“Sears could literally be anything she wants to be, whether it’s on the civilian side or the Army side,” Combest says. “She could be Command Sergeant Major Sears one day. She could be Colonel Sears or General Sears, if she wants to go that path.” 

And that’s all thanks to a dedication to hard work that started when she was a little girl on a basketball court.

 


 

Known to friends and family as “Kiki,” Sears played other sports growing up in Hampton, VA—field hockey, softball, cross-country—but it was basketball to which she dedicated herself. “She went to the gym every day,” Myers says. “She could have been a postwoman—snow, rain, sleet or hail, she was at the gym.”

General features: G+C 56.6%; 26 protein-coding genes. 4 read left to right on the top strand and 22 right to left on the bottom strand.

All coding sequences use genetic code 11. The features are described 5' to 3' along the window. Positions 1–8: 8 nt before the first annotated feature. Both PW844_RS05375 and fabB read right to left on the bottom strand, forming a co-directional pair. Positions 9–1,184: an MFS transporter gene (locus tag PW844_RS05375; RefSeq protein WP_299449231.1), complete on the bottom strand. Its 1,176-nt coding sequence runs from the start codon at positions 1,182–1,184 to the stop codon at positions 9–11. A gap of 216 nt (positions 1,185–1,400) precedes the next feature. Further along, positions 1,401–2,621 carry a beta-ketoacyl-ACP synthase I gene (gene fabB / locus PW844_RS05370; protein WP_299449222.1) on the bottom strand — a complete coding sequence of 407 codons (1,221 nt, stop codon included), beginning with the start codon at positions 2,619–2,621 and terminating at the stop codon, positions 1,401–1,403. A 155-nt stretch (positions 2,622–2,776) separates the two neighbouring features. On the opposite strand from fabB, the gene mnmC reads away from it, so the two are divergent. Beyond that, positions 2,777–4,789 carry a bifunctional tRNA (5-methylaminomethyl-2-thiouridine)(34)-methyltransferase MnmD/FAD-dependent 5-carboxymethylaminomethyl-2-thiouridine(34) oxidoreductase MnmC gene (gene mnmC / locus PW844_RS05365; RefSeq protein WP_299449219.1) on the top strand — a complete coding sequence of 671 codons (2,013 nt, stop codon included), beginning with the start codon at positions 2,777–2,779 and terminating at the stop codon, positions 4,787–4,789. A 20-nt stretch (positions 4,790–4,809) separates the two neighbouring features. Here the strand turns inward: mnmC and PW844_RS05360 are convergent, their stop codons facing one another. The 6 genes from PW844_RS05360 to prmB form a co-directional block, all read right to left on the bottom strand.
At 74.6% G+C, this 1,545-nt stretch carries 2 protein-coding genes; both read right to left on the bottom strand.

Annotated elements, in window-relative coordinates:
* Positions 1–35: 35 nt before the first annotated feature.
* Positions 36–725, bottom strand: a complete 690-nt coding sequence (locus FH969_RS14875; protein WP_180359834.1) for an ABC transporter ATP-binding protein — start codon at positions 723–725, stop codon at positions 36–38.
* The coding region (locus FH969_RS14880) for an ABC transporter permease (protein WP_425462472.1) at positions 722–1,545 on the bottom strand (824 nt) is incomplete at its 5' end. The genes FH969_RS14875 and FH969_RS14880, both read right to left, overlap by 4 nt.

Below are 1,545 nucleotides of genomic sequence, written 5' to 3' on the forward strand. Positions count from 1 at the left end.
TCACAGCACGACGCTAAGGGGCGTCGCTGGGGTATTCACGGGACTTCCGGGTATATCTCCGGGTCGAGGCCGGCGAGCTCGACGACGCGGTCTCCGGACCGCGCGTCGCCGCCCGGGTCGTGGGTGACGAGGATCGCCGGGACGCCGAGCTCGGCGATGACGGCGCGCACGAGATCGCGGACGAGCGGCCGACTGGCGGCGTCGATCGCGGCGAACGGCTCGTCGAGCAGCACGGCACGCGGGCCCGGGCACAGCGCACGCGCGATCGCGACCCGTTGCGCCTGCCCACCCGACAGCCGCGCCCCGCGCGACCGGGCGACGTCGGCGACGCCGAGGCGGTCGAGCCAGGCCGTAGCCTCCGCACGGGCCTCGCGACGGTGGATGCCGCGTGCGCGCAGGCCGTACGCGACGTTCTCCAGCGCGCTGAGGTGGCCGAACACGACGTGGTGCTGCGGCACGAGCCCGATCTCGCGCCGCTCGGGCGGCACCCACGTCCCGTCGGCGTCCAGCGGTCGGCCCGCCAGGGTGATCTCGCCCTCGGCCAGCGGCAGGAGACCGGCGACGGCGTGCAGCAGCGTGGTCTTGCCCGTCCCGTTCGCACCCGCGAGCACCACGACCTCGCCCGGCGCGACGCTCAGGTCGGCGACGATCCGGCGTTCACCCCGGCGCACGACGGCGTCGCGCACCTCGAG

Sears did more than dream up her childhood goals—she achieved them. “Every time she accomplished one of those goals, she checked it off her list,” Myers says. “She said, ‘I don’t want to be a professional basketball player; I just want to play well enough to get a full scholarship.’ Check! That’s what she did. I didn’t have to say anything.”

While she never needed to speak up much to keep her daughter upbeat about her blossoming basketball career, Myers had plenty to say during games … much of it loudly. “Me? Be quiet?” she jokes. 

Her daughter laughs at that today. She knows why she encourages her own teammates now—it’s because her mom did the same thing for her when she was young. “Kiki’s teammates loved me, because I didn’t only cheer for her, I cheered for the team,” Myers says. “I was a team mom.”